Sunday Herald Sun - Stellar - - Contents - Words by TIM BLAIR

For­mula One ace Lewis Hamil­ton re­counts his big­gest rac­ing ri­val­ries and why he won’t let F1 de­fine him.

In 2001, I phoned a teenager in Bri­tain to talk about cars and driv­ing. He was still some years away from ob­tain­ing a driver’s li­cence, but even then it was clear this was a kid who had some­thing far more valu­able. Pure tal­ent. He was fast. Blind­ingly so.

He’d won sev­eral cham­pi­onships in karts, the lit­tle mo­tor­cy­cle-en­gined de­vices that are step­ping stones to larger, more rapid-rac­ing ma­chin­ery. And he’d al­ready planned his course to the pin­na­cle of global mo­tor­sport, say­ing he aimed to be in For­mula One by the time he was 22 or 23.

True to his word, Lewis Hamil­ton com­peted in his first F1 grand prix in 2007 at the age of 22 years, two months and 11 days. Against a vastly more ex­pe­ri­enced field, Hamil­ton won a podium tro­phy in that first race. Clearly, he be­gan as he meant to con­tinue.

Dur­ing 187 sub­se­quent grands prix, Hamil­ton has scored 61 pole po­si­tions, set 31 fastest laps, achieved 53 wins and landed three world ti­tles. No other driver on the grid at this month’s sea­son-open­ing Aus­tralian Grand Prix in Mel­bourne can match his as­ton­ish­ing re­cent record. Dur­ing the past three years, Hamil­ton has won two cham­pi­onships and fin­ished sec­ond in a third-ti­tle bat­tle.

There is also the mat­ter of his per­sonal for­tune, es­ti­mated to be some­where north of $200 mil­lion. Not bad for a kid from Steve­nage, Hert­ford­shire, who 16 years ago was wor­ried about his French home­work.

It might be time for an­other chat. Ob­vi­ously, Hamil­ton is no longer in Steve­nage, and it is no longer pos­si­ble to find him by sim­ply di­alling the Hamil­ton home. Six­teen years on and this time he’s in Spain, at the Cir­cuit de Barcelona-catalunya, test­ing his 2017 Mercedes-amg F1 W08 EQ Power+ ahead of that cru­cial first race in Mel­bourne.

Hamil­ton still has the same gen­tle laugh and wry man­ner he had as a

teenager, and still an­swers ques­tions in the same im­me­di­ate but con­sid­ered way.

Like for­mer Aus­tralian fast bowler Glenn Mcgrath, who is re­puted to be able to re­call in minute de­tail ev­ery sin­gle one of his 563 Test wick­ets, he also has a phe­nom­e­nal mem­ory. In a data-driven pur­suit like F1 rac­ing, this gives him a huge ad­van­tage.

One mo­ment early on in his very first sea­son, 10 whole years ago, first alerted mo­tor­sport ob­servers to the fact Hamil­ton had abun­dant tac­ti­cal race­craft to go with his raw pace. He’d been stalked for sev­eral laps by a ri­val driver whose first over­tak­ing at­tempt had failed. Hamil­ton knew his at­tacker would try again, most likely on the fol­low­ing lap at the same cor­ner. And he did.

But Hamil­ton was ready. Through his tiny rear-vi­sion mir­ror, he saw the faster car ad­vanc­ing on his right. He also picked up that the car was trav­el­ling far too quickly to make it through the up­com­ing right-hand curve. So Hamil­ton, in just his sec­ond race, deftly stepped aside and let his chal­lenger spear help­lessly off the track.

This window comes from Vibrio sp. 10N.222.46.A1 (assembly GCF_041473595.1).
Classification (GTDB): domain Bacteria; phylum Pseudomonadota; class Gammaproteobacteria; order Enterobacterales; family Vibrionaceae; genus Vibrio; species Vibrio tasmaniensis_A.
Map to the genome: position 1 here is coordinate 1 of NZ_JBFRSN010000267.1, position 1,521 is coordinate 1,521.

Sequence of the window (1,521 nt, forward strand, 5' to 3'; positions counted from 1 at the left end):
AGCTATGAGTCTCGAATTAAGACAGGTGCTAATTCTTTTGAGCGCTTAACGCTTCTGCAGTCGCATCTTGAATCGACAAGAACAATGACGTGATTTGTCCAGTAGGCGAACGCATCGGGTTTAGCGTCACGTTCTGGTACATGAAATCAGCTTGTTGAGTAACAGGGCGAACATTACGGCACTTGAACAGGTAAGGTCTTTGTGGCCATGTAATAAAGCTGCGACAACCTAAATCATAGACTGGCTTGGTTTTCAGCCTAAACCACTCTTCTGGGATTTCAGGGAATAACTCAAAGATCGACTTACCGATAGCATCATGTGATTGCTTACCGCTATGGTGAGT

It was the best move of the race, and Hamil­ton barely moved at all.

“Felipe Massa at Malaysia,” Hamil­ton says in­stantly when asked by Stel­lar about this long-ago bat­tle. At that point of his ca­reer, the fu­ture world cham­pion – Hamil­ton claimed the ti­tle in 2008, 2014 and 2015 – had driven just 64 For­mula One laps un­der race con­di­tions. Yet he re­calls the in­ci­dent pre­cisely. Not much gets past him, in­clud­ing a cer­tain Brazil­ian Fer­rari driver at turn four in Sepang.

“That race­craft stuff I learnt in kart­ing,” Hamil­ton says, amused by the idea that a tac­tic that works in tiny sin­gle-cylin­der ma­chines is just as ef­fec­tive in 900-horse­power F1 cars. “Do you re­mem­ber Bahrain in 2014?” I don’t, but you can bet Hamil­ton does. “I did the same thing to Nico Ros­berg lap af­ter lap. He fell for it ev­ery time.”

Hamil­ton beat his Mercedes team­mate in that race, but lost last year’s ti­tle to Ros­berg

“This sport is not what my life is about… When I stop, the sport will go on”

fol­low­ing a slow start to the sea­son and mul­ti­ple me­chan­i­cal prob­lems as the year un­folded. Ac­tu­ally, “team­mate” is the wrong term. Al­though they were both Mercedes driv­ers, Hamil­ton and Ros­berg were barely on speak­ing terms af­ter sev­eral on-track col­li­sions.

It all ended in bizarre cir­cum­stances at the 2016 sea­son fi­nale in Abu Dhabi, where Hamil­ton needed a vic­tory to se­cure his fourth world cham­pi­onship. Ros­berg, seek­ing his maiden ti­tle, needed only to fin­ish higher than fourth. Lead­ing the race from Ros­berg, Hamil­ton put in ac­tion a con­tro­ver­sial strat­egy. He grad­u­ally ran slower and slower in a bid to drag Ros­berg into the clutches of lower-placed con­tenders.